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The Bhakti Movement an Interpretation

  • Henry Martin Inst International Centre for Research, Interfaith Relations and Reconciliation, Hyderabad Former Head Department of History and Former Head Centre for Women's Studies University of Hyderabad
... This shift was accompanied by internal conflicts among feudal lords, rebellions by vassal chieftains, and growing discontent among the peasant class, which undermined the authority of the Sultanate. 2 According to Rekha Pande, the Bhakti movement responded to this changing society, and its ideology served a particular purpose. Its saints were not idle philosophers or armchair reformers but were mainly from the lower sections of society who worked for a living. ...
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Language plays a critical role in conferring power, and it is essential to consider who benefits from this power. Bhakti, a form of devotion in Indian religious traditions, can reinforce existing social norms while empowering non-normative or counter-normative individuals or groups. Bhakti is a symbolic system that requires a set of interlocutors and has a dictionary, and its social component is vital to its classification as a language. The paper discusses the role of Bhakti in challenging Brahminical cultural hegemony and promoting the Marathi language and identity, contributing to the emergence of nationalism in seventeenth-century Maharashtra. It also examines Bhakti’s transformative potential in creating a political and nationalist movement transcending caste, class, and gender divisions.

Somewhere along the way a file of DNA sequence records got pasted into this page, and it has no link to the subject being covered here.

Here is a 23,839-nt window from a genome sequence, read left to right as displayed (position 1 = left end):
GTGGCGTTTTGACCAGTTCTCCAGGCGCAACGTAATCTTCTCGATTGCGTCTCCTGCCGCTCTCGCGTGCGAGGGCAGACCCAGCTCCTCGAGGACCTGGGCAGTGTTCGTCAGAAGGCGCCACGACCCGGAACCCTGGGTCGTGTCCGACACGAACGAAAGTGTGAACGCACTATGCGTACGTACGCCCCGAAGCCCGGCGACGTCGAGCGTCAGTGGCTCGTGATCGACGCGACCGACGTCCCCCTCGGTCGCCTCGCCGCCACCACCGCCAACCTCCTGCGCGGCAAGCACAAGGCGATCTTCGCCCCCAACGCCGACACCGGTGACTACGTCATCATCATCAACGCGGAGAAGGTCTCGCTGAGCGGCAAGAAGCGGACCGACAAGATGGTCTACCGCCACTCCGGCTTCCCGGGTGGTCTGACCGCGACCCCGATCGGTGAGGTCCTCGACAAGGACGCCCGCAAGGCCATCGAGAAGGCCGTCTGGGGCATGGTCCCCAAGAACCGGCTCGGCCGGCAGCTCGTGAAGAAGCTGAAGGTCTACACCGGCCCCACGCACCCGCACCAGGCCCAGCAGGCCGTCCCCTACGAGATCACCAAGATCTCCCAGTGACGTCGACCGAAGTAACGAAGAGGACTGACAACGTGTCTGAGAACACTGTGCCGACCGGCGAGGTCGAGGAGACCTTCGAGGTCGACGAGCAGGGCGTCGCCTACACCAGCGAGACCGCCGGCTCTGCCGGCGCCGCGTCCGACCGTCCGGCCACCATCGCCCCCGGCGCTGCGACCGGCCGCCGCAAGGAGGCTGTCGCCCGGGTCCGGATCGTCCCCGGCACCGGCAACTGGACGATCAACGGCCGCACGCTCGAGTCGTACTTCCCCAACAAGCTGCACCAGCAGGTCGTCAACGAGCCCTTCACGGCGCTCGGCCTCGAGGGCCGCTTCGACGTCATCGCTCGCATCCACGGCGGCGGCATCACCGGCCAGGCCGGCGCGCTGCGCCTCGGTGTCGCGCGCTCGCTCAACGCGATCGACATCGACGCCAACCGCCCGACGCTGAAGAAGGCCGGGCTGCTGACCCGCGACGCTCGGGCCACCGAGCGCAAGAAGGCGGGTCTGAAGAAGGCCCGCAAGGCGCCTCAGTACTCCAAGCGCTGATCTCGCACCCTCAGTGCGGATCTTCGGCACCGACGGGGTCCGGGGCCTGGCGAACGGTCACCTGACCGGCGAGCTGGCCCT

Spiritual leaders and social reformers have contributed greatly toward creating positive experiences, positive individual traits, and in building positive institutions that have supported healthy and thriving life for the self and others. Social well-being, which encompasses the extent to which individuals view society as meaningful and just, experience of a sense of social belonging, and positive attitudes toward others facilitates healthy functioning of society. However, India’s history is marked by grips of the social inequalities arising from religious dogmas, caste system, grossly unequal distribution of land rights, inferior status of women, and inequalities in access to education that hindered flourishing of the society. The social stratification, as well as the contempt, deprivation, discrimination, prejudice, rejection affected the self-esteem, quality of life, intellectual growth, and overall well-being of the oppressed and hindered the peace and harmony of the society. With the rise of the socio-spiritual awakening, Indian society saw a beginning of a powerful social change movement that worked toward empowering each member of the society, especially the underprivileged. This chapter discusses the implicit connections between some of the most prominent spiritual as well as social reforms, positive psychological practices, and their role in enhancing social well-being. The chapter ends by highlighting the unexplored connecting links between the socio-spiritual awakenings, social upliftment, and social well-being.KeywordsSocial reformsSpiritual movementsMental healthSocial well-beingSociocultural factor
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